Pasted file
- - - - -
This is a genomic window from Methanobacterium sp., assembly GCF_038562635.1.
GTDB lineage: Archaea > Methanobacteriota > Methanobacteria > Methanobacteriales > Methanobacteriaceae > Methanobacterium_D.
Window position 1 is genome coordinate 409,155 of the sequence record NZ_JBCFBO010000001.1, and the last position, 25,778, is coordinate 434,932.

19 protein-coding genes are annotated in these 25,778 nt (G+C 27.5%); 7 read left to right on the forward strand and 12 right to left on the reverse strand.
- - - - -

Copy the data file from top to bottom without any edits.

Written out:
This is a genomic window from Methanobacterium sp., assembly GCF_038562635.1.
GTDB lineage: Archaea > Methanobacteriota > Methanobacteria > Methanobacteriales > Methanobacteriaceae > Methanobacterium_D.
Window position 1 is genome coordinate 409,155 of the sequence record NZ_JBCFBO010000001.1, and the last position, 25,778, is coordinate 434,932.

19 protein-coding genes are annotated in these 25,778 nt (G+C 27.5%); 7 read left to right on the forward strand and 12 right to left on the reverse strand.